Staff Spotlight: Laura Jasinski
You have one of the longest Greenway stories on staff, tell us how it started!
It’s hard to believe I’ve been at the Greenway for over six years, time flies! I started at the Conservancy in May 2010 as a summer intern in the Planning and Design Department. Previously, I had been working in the model shop of an architecture firm (I’m still quite skilled with an xacto knife). I have always been fascinated with how the built environment can influence the quality of life of the community it serves. After graduating with a major in Architectural Studies from Tufts University, my intention was to pursue this passion through a career in architecture. However, I found myself missing the day-to-day interaction with community members and wanted to have a more direct impact on a daily basis. The opportunity to combine my interests in public space, community planning, and green design at the Greenway Conservancy was one I couldn’t pass up.
2010 was when the Greenway Carousel at the Tiffany &Co. Foundation Grove project began, correct?
Yes! At the end of my internship we started working with an anonymous donor who wanted to build a unique, permanent carousel on The Greenway as a gift to the children of Boston. This has been the largest park improvement project to date and I was brought on full-time to help manage it. My first assignment on this project was to solicit design feedback from the future users – kids! Using skills from my previous job, I built four carousel models and brought them to four different elementary schools across Boston: the North End, Beacon Hill, South Boston and Dorchester. In each location, school children drew pictures of the creatures they wanted to see on their Boston Carousel. Their drawings populated the model carousel and were given to the carousel artist as inspiration for the mix of Boston land, air, and sea characters we have today.
What are some of the key lessons you learned from this project?
I learned that project management is all about communication and building partnerships. You can’t be afraid to ask questions, no matter how simple they seem. It’s not about being an expert in any one subject, but rather facilitating collaborations between many different experts. On the carousel project, for example, we had an artist, carousel manufacturers, landscape architects, architects, lighting designers, universal design consultants, general contractors, community stakeholders, and City and State agencies involved. My job was to make sure everyone stayed on the same page, on time, and on budget. I loved every minute of it and this project was one of the key reasons I decided to pursue my graduate degree in Urban and Environmental Policy and Planning at Tufts University part-time while continuing to work for the Conservancy.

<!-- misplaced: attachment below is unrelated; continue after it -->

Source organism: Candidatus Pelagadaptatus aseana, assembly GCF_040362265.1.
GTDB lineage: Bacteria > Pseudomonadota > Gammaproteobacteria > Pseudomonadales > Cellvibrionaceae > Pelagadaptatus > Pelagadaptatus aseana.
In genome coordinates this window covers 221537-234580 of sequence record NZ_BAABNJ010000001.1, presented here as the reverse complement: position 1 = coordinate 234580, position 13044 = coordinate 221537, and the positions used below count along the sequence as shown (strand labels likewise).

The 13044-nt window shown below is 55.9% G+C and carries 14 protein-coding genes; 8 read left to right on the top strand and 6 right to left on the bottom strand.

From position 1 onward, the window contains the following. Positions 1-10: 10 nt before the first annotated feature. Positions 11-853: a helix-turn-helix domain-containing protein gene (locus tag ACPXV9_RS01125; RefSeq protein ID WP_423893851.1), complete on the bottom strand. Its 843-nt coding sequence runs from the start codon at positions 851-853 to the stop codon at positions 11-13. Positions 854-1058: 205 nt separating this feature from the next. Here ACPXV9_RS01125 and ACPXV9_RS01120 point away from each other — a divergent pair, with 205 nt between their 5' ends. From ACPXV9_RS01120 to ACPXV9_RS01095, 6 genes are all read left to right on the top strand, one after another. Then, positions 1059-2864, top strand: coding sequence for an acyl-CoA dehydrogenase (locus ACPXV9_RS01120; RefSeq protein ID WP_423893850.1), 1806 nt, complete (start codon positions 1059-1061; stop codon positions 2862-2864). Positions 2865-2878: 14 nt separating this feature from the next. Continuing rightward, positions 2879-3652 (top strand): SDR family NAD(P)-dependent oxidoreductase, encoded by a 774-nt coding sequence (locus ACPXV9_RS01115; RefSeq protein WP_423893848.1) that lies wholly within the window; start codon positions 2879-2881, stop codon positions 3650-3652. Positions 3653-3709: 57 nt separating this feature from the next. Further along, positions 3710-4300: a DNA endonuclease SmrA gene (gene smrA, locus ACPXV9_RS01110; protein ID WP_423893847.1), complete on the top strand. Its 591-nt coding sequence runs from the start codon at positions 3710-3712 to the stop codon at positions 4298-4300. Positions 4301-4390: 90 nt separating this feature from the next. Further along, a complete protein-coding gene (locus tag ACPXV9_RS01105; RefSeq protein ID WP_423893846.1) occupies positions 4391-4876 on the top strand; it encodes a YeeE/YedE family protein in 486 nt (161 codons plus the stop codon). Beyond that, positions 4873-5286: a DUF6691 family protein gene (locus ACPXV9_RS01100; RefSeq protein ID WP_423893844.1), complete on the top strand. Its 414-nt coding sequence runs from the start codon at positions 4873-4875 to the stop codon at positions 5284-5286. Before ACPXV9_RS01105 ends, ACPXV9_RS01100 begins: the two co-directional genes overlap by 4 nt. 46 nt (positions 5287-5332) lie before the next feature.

You were also the project manager for Janet Echelman’s aerial installation As If It Were Already Here. What impact do you think the sculpture had on The Greenway and the City of Boston?
I am exceedingly proud of being a part of this project because I think it has helped change the public art conversation in Boston. The reaction was incredible. Each day The Greenway’s Fort Point Channel Parks were full of visitors with their heads tilted skyward, cameras and iPhones in hand and smiles on their faces. We have heard feedback from the artist community in Greater Boston, conveying that a project of this magnitude has made it much harder for foundations and regulatory agencies to dismiss innovative proposals due to their scale and complexity. “If Boston can hang an Echelman” – the argument goes – “from three different buildings up to 365 feet in the air, imagine what else we can do!”
The immensely complicated logistics of this project have also highlighted the importance of multi-disciplinary collaboration in leveraging Boston’s creative capital. Upon viewing the installation, it was clear that the coordination between the artist, engineers, contractors, and building owners was crucial. However, there were many other partners that were critical to the success of this project. This includes the work of fundraisers and investment donors, City and State officials to temporarily close major downtown streets and detour an interstate highway off-ramp for hoisting equipment, cooperation from the Boston Fire Department, Emergency Medical Services outpost, and four-star InterContinental Hotel to ensure that operations and safety were not impeded during the overnight installation, as well as attorneys and insurers to mitigate the risk and reassure project stakeholders. Creating vibrant and innovative public art really does take the entire community!
What are you working on now?
Last July we combined the Planning and Design Department with the Public Programs Department. I’ve spent the last year working with my fantastic team to integrate park programming with capital improvement planning. It’s been great to see The Greenway explode with activity in the past few years. We’ve put on over 300 free public programs in the park and new event proposals keep pouring in. We’re also thinking creatively about how to program the park in colder months. Northeast winters can be long, so we’re exploring lighting projects, play programs, markets, and activities that will get Bostonian’s outside and having fun!
What is your favorite thing about working for The Greenway Conservancy?
I love how talented and dedicated my colleagues are. The staff comes from a wide variety of professional backgrounds and experiences and all with a high level of professionalism. I also like having the opportunity to work with so many different talented individuals and organizations across the City. Most of all, I love that in six years, each day at work has been different and unique. I’ve never lived the same day twice in the park and I hope I never do!